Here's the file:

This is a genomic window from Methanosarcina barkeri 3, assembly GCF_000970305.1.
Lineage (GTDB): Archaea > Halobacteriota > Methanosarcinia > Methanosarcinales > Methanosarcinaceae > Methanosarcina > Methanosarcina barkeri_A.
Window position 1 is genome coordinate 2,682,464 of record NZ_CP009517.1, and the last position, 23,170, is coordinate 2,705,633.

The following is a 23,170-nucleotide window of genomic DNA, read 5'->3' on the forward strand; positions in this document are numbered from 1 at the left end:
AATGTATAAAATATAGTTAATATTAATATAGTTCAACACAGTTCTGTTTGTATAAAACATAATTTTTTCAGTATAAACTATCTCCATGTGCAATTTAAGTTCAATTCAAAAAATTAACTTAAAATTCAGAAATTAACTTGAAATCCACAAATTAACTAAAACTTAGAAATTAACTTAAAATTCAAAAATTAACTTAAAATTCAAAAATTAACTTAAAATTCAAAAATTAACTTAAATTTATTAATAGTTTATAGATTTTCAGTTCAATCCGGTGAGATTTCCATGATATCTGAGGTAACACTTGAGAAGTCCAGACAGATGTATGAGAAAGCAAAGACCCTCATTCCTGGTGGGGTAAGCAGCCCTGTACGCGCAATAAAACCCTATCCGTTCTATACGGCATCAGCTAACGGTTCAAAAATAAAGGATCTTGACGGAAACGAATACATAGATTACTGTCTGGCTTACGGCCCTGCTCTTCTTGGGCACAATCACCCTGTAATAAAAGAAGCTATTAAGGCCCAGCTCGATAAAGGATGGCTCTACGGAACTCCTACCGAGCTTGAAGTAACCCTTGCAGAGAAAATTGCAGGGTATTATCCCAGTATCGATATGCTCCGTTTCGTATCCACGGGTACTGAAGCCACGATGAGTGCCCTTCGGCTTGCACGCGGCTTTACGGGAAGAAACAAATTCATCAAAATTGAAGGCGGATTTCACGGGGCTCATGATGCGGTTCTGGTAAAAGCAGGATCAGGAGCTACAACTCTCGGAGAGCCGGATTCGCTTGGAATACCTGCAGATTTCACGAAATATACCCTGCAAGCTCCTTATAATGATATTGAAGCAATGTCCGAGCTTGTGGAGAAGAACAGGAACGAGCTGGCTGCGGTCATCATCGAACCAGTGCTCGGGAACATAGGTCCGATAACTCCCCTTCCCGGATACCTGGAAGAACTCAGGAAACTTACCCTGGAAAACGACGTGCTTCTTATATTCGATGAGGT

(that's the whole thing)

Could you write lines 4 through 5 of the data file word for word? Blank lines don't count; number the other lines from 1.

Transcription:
The following is a 23,170-nucleotide window of genomic DNA, read 5'->3' on the forward strand; positions in this document are numbered from 1 at the left end:
AATGTATAAAATATAGTTAATATTAATATAGTTCAACACAGTTCTGTTTGTATAAAACATAATTTTTTCAGTATAAACTATCTCCATGTGCAATTTAAGTTCAATTCAAAAAATTAACTTAAAATTCAGAAATTAACTTGAAATCCACAAATTAACTAAAACTTAGAAATTAACTTAAAATTCAAAAATTAACTTAAAATTCAAAAATTAACTTAAAATTCAAAAATTAACTTAAATTTATTAATAGTTTATAGATTTTCAGTTCAATCCGGTGAGATTTCCATGATATCTGAGGTAACACTTGAGAAGTCCAGACAGATGTATGAGAAAGCAAAGACCCTCATTCCTGGTGGGGTAAGCAGCCCTGTACGCGCAATAAAACCCTATCCGTTCTATACGGCATCAGCTAACGGTTCAAAAATAAAGGATCTTGACGGAAACGAATACATAGATTACTGTCTGGCTTACGGCCCTGCTCTTCTTGGGCACAATCACCCTGTAATAAAAGAAGCTATTAAGGCCCAGCTCGATAAAGGATGGCTCTACGGAACTCCTACCGAGCTTGAAGTAACCCTTGCAGAGAAAATTGCAGGGTATTATCCCAGTATCGATATGCTCCGTTTCGTATCCACGGGTACTGAAGCCACGATGAGTGCCCTTCGGCTTGCACGCGGCTTTACGGGAAGAAACAAATTCATCAAAATTGAAGGCGGATTTCACGGGGCTCATGATGCGGTTCTGGTAAAAGCAGGATCAGGAGCTACAACTCTCGGAGAGCCGGATTCGCTTGGAATACCTGCAGATTTCACGAAATATACCCTGCAAGCTCCTTATAATGATATTGAAGCAATGTCCGAGCTTGTGGAGAAGAACAGGAACGAGCTGGCTGCGGTCATCATCGAACCAGTGCTCGGGAACATAGGTCCGATAACTCCCCTTCCCGGATACCTGGAAGAACTCAGGAAACTTACCCTGGAAAACGACGTGCTTCTTATATTCGATGAGGT